There are also several experimental features in Workstation 6. VMware's Virtual Machine Interface (VMI) in Linux kernel 2.6.20 brings paravirtualization benefits to Linux. Ubuntu Feisty 7.04 is the first Linux distro to ship with this kernel. Once the paravirtualization option is enabled in Workstation 6, theoretically Feisty should perform better. I tried it, but I didn't notice any eye-catching increase in performance.

For developers, Workstation has the ability to take snapshots of the running machine and replay them at a later stage. Unlike a screencast, this snapshot captures everything happening inside a VM, including network traffic, disk operations, and mouse events. You can replay snapshots you've recorded at a later time. There's also experimental support for Microsoft's Direct3D to bring the host's 3-D capabilities to the VM. But my Windows XP guest with Direct3D support enabled failed to run Google Earth, which runs smoothly on the Linux host.

Another developer feature that didn't work for me was the Eclipse plugin. Workstation 6 includes plugins for the Eclipse IDE and Visual Studio to enable developers to run and debug their code in a VM. Whenever I try to create a new configuration by right-clicking on "VMware attach to application" or "VMware execute Java application," I get an error that reads, "Problems occurred when invoking code from plug-in: 'org.eclipse.jface'." I'm not an Eclipse developer, so I'm not sure if the issue lies with VMware's plugin or my Eclipse setup.

Better user experience


Workstation 6 has a polished user interface with simple menus and nice icons. In addition to adding new features, Workstation 6 also brings some existing ones to users running on Linux hosts. The best of the lot is Workstation's ability to enable file sharing between Linux hosts and guests. In previous versions this feature was available only to hosts running Windows. Once you've installed the included VMware tools add-on package in the guest OS, you'll be able to drag and drop files and folders or copy-paste text from the Linux host to the guest OS.

You can also share folders from the host OS with the guest OS. In Windows guests these folders are available under \.host\Shared Folders\ and can be added as network drives. In Linux guests the shared folders are mounted under the /mnt/hgfs directory.

Workstation 6 also has a new error dialog that you can access from an icon in the bottom right corner of Workstation window. When the sound device is blocked or the DHCP server is unavailable, Workstation will display an error message and log it in the error dialog, but not stop the VM from booting.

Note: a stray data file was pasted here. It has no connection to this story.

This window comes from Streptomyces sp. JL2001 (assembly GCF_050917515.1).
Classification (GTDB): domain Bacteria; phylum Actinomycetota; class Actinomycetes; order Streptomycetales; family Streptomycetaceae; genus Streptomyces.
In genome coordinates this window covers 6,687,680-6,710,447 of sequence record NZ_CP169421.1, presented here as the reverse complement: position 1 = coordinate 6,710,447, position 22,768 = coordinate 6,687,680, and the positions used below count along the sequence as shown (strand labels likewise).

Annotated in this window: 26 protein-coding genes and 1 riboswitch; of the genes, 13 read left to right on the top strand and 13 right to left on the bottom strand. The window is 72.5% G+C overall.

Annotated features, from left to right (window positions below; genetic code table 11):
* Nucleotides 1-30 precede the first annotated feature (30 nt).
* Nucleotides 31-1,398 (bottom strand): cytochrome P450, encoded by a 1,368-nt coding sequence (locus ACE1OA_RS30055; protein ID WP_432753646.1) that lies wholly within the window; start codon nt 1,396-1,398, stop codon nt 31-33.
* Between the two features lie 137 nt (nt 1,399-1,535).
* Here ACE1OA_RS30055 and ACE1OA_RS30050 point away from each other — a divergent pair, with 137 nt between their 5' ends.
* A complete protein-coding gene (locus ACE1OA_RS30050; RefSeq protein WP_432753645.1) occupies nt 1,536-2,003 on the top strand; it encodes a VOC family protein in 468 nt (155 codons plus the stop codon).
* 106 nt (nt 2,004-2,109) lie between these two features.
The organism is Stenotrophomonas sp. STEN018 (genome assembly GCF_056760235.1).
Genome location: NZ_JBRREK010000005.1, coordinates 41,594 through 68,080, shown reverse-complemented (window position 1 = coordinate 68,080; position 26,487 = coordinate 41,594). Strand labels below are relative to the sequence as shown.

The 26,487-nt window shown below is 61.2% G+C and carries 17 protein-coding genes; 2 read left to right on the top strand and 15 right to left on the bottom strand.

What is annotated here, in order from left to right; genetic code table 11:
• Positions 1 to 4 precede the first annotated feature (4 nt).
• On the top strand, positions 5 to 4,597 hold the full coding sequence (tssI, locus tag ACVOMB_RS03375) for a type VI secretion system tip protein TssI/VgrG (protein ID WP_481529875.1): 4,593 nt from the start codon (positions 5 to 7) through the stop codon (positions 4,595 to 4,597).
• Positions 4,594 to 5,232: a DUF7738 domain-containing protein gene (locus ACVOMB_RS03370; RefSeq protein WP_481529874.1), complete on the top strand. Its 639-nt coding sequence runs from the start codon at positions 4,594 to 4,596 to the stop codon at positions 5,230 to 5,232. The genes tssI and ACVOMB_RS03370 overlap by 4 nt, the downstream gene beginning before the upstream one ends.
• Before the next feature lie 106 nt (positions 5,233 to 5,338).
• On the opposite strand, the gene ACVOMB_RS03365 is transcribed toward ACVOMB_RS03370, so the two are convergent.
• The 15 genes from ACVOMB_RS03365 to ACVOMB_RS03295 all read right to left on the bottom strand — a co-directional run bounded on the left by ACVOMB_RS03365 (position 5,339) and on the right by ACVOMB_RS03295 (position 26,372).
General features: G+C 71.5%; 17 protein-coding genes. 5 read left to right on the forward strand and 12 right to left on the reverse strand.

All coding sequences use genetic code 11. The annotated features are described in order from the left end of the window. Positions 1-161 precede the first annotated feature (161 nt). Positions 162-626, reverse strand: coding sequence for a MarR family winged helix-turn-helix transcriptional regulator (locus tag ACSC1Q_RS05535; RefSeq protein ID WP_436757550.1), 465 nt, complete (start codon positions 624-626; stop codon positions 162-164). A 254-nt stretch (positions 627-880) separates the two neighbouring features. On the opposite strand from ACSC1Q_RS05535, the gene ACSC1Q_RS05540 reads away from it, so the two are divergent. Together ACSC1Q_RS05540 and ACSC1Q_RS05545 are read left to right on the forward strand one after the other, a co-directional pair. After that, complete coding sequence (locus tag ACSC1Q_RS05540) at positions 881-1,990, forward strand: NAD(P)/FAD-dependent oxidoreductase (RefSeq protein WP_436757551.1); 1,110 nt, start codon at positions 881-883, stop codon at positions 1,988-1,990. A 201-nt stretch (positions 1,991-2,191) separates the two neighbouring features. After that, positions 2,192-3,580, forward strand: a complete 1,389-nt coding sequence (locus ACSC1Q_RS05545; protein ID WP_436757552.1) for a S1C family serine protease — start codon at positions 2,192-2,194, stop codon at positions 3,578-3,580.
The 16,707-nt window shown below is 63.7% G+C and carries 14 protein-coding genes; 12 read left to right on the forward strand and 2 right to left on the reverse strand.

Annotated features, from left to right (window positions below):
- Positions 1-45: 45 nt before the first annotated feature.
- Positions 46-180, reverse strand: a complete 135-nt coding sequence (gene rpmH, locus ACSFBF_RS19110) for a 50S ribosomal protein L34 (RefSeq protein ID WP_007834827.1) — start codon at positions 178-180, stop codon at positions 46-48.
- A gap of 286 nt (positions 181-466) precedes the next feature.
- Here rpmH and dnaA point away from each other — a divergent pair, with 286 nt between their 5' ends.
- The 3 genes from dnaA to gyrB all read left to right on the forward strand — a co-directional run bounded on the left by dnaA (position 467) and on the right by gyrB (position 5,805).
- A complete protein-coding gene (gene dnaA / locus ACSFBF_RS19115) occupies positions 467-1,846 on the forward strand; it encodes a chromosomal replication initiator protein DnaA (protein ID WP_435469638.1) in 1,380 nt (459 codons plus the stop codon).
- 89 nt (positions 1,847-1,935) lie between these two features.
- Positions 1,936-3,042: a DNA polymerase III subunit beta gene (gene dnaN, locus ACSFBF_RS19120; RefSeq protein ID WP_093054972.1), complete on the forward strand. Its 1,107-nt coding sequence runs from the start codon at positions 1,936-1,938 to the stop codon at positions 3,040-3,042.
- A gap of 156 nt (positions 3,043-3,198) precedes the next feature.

Unlike earlier versions of Workstation, this version smoothly switches between full screen and the window mode. The VM display is automatically and properly resized depending on the host's resolution in full screen mode and the viewable area in the window mode. There's also better mouse movement, which is to say that the cursor doesn't jump from one position to the another when you move in and out of the guest and host OS.

If you are a new Workstation user, you'll like its detailed 466-page user manual. It covers basic topics such as installing Workstation and creating VMs as well as advanced configuration options and performance tuning.



This release has a little to offer every type of user. In addition to the documentation and support, Linux desktop virtualization users get support for their USB 2.0 devices, copy-pasting text and files with guest OSes, and more. Developers should enjoy testing their apps in the VMs from their IDEs. They'll also appreciate the feature to record and analyze a VM's characteristics to understand why an app crashed.

Workstation 6.0 is also a preview of things to come. Once the experimental features, like Direct3D, get into the mainstream version, it'll challenge specialized apps like Cedega. Further reducing the list of features that remain exclusive to hosts running Windows OS will make Workstation more useful. For instance, I would like Workstation to allow converting physical Linux machines into VMs, just as it can do with a physical Windows OS.

Of course, if you can do without the fast USB support, Eclipse plugin, snapshot/replay, and other snazzy features, there are several free and open source virtualization applications available, including VMware Server, Virtual Box, QEMU, and Bochs. But for now, VMware Workstation offers features that make it the top option available today.